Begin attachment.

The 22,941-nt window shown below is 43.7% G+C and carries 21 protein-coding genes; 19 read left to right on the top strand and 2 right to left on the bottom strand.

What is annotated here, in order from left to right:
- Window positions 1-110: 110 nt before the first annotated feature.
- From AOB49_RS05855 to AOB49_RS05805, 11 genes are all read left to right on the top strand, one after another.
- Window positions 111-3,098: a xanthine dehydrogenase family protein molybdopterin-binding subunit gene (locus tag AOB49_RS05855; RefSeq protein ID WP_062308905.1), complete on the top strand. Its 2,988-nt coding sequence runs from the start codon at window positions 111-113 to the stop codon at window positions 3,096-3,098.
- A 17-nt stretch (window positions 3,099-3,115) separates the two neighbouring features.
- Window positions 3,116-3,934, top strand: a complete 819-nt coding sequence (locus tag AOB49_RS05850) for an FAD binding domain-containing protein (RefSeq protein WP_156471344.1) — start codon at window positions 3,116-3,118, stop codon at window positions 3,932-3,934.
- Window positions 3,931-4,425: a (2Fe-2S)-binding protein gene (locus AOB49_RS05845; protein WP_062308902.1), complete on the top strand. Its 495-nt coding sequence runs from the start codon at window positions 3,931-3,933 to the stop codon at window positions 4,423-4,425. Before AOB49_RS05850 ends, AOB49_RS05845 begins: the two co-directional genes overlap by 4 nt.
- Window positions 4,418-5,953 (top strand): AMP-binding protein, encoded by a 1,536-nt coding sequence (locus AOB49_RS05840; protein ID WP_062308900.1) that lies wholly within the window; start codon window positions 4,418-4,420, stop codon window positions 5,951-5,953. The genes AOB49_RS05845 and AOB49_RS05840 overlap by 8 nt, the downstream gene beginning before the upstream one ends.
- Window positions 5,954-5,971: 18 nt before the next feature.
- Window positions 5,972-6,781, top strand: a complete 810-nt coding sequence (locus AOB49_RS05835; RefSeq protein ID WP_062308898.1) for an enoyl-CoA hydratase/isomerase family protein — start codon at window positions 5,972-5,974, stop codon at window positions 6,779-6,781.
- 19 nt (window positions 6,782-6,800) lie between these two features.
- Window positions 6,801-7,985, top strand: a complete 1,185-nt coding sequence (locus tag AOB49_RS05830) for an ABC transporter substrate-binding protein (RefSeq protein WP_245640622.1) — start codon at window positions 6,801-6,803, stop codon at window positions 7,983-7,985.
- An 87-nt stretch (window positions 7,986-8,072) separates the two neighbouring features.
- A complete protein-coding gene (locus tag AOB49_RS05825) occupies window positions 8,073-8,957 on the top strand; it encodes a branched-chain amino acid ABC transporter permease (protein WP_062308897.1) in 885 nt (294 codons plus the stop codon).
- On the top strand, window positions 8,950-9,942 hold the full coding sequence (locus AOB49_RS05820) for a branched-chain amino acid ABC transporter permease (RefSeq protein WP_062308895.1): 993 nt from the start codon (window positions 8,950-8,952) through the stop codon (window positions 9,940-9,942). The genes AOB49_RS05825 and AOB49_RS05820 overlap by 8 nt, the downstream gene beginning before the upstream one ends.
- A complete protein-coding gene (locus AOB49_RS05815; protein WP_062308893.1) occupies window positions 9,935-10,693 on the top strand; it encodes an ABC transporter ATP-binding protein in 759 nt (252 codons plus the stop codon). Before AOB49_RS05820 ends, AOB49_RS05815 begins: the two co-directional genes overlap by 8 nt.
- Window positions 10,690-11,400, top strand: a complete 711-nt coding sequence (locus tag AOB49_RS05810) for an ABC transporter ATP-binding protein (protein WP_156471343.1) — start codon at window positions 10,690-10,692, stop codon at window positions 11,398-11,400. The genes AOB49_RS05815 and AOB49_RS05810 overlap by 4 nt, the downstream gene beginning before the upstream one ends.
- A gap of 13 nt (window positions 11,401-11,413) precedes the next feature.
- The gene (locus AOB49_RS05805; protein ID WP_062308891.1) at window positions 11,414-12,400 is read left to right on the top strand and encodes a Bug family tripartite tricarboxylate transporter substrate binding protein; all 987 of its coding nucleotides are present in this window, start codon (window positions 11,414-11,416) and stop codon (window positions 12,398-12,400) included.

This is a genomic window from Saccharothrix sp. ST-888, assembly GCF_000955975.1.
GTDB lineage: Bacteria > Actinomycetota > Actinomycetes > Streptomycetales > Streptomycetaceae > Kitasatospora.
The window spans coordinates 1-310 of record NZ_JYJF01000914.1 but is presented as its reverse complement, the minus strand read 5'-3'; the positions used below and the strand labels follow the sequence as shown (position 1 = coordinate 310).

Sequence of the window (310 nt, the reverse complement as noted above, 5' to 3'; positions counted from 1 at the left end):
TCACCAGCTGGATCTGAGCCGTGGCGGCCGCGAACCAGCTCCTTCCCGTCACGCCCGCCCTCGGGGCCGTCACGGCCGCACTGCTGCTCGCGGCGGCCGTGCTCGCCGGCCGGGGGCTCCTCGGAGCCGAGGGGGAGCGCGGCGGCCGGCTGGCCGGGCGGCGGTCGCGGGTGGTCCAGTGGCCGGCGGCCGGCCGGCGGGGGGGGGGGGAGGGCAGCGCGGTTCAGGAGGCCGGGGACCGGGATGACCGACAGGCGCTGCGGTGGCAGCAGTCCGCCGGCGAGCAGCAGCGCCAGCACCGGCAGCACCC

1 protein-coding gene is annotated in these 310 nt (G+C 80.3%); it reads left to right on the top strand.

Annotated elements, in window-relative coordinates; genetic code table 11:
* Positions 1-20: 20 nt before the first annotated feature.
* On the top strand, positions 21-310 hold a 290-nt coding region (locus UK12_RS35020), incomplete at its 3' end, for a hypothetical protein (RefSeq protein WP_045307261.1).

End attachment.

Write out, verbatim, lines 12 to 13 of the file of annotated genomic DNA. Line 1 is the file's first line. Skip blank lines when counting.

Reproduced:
- 19 nt (window positions 6,782-6,800) lie between these two features.
- Window positions 6,801-7,985, top strand: a complete 1,185-nt coding sequence (locus tag AOB49_RS05830) for an ABC transporter substrate-binding protein (RefSeq protein WP_245640622.1) — start codon at window positions 6,801-6,803, stop codon at window positions 7,983-7,985.